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Book Review: Enon

Paul Harding, the Pulitzer Prize-winning author of Tinkers has written a new novel titled Enon. It hits bookstores in early September, but interested readers can pre-order the book now at Amazon.com.


While rich in its prose, Enon is one of the most depressing books I've ever read. Our protagonist, Charlie Crosby, looses his daughter in a terrible accident and it causes his entire life to unravel. For some there is a voyeuristic pleasure in observing, from a safe distance, the depravity of a lost soul and novels (like this) and movies (I point you to American Beauty) that feed this appetite satisfy. For others, watching hurt and damaged people wrestle with demons to no avail in an agonizing dance that continues long after the music stops is painful and horrifying. I am in the latter grouping and so this book is not for me. Not for me at all. In short: do you find enjoyment in reading about drug addiction, overwhelming penetrative grief, isolation, and despair? In turning page after page to find the misery and sorrow just go on and on? Then this book is for you. Otherwise, not so much.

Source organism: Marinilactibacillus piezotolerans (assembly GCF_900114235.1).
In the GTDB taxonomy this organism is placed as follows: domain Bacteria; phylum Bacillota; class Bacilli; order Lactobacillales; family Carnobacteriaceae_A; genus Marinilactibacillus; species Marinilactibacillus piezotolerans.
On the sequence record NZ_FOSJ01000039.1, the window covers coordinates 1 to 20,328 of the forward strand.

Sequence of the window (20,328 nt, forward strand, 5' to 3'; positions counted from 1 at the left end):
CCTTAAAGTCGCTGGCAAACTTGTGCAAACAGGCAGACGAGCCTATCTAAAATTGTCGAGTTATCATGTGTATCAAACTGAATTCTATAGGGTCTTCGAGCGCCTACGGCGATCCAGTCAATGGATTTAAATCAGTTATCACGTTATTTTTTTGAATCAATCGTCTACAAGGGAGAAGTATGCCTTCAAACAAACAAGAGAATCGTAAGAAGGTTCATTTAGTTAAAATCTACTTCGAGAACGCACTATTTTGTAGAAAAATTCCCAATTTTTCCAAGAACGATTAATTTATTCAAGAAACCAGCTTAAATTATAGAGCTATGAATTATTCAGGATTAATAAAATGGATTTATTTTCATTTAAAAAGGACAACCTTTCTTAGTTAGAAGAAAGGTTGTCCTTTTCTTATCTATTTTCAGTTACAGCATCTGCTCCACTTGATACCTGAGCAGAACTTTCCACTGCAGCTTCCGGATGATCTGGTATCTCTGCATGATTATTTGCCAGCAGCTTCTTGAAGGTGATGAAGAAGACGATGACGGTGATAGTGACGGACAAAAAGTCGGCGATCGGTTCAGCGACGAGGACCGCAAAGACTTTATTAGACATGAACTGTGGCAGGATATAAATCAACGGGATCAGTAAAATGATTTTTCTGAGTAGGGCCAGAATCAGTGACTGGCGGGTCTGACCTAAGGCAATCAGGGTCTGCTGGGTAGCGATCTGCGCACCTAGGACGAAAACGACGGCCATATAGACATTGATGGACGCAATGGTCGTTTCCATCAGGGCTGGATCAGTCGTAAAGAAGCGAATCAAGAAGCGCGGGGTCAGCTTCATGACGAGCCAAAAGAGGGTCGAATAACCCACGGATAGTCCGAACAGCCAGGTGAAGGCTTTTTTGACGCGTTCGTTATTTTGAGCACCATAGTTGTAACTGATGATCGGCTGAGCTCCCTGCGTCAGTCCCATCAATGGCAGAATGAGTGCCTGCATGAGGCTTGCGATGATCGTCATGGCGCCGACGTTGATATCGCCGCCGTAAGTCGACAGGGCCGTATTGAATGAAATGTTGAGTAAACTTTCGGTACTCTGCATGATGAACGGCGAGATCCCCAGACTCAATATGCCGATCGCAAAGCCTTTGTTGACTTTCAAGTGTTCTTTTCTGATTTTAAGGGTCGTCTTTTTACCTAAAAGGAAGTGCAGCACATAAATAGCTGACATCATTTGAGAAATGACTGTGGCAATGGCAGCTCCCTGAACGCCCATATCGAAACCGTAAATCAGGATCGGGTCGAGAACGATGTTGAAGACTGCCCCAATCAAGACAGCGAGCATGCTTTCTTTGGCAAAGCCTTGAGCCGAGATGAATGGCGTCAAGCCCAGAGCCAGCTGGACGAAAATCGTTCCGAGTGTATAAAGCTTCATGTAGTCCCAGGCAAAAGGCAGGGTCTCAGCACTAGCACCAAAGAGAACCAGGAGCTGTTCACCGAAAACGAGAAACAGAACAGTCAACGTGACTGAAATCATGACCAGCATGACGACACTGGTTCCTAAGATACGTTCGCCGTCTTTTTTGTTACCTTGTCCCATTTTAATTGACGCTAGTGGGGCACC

Also, a mild criticism on the voice that is given to Charlie: he is painted as an everyday blue collar handyman by trade, presumed to be lacking a college education, and yet his inner dialogue is quite intellectual. Works as a grunt, but thinks like a scholar? This seems contradictory.

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